Anytime a worker dyno is shutdown—due to autoscaling, a deploy, or a daily restart—background jobs are at risk of being terminated.
Heroku and job backends like Sidekiq work together to gracefully handle this in most cases. When Heroku shuts down a dyno, processes are given 30 seconds to shut down cleanly. During this shutdown period, Sidekiq stops accepting new work and allows jobs 25 seconds to complete before being forcefully terminated and re-enqueued.
Sidekiq also recommends that our jobs are idempotent and transactional so that if they are prematurely terminated, they can safely re-run. This is good advice for all job backends on Heroku since Heroku can reboot your dynos at any time.
If we’re following these best practices, we’ll have no issues with long-running jobs and autoscaling worker dynos. Our apps are imperfect, though, so we may find ourselves with long-running jobs that cannot be safely terminated and re-run.
Rails Autoscale provides a mechanism to avoid downscaling your worker dynos if any jobs are currently running. To enable this option, ensure you’re on the latest gem version, and set the following config var for your app:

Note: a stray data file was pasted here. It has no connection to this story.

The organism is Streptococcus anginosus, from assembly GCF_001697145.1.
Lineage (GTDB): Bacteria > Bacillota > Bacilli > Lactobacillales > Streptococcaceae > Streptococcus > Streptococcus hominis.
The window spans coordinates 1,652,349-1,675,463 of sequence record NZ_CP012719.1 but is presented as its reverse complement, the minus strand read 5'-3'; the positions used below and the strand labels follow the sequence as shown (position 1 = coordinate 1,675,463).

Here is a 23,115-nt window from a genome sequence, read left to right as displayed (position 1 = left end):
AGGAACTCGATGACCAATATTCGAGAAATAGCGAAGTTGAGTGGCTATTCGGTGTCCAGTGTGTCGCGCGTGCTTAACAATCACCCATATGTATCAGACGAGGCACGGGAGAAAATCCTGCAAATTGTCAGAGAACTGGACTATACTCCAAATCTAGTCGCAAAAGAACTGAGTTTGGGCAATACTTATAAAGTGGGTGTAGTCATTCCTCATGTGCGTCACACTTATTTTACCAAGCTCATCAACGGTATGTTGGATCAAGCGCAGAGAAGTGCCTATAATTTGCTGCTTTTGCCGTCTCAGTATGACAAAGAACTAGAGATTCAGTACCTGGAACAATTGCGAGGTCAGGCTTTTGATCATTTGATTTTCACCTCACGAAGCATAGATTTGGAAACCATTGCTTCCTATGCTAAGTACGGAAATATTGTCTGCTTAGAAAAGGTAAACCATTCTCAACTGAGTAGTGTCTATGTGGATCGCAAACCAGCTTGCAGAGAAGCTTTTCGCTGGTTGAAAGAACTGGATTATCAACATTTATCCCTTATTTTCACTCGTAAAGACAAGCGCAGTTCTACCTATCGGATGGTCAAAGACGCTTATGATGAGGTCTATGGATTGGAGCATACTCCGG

heroku config:add RAILS_AUTOSCALE_LONG_JOBS=true
This tells the Rails Autoscale agent to report the number of “busy” workers (actively running jobs) for each queue.
Once these metrics are being collected, you’ll see a new advanced setting in Rails Autoscale:
Check this option, and you’re good to go! Rails Autoscale will suppress downscaling if there are any busy workers (running jobs) for the relevant queues.
Be careful, though. If you have fairly constant job activity, your workers will never have a chance to downscale. 😬 This feature is intended for queues with sporadic, long-running jobs.
You must be running version 0.10.1 or higher to use this feature.
gem 'rails_autoscale_agent', '>= 0.10.1'
As of this writing, only Sidekiq and Delayed Job support this feature. Email me if you need this feature for Resque or Que.
This optional configuration mitigates the issues of automatic downscaling killing long-running jobs, but be aware that long-running jobs are still an issue. Deploys and restarts will still potentially terminate your long-running jobs, so if you’re able, you should break up your large jobs into batches of small jobs.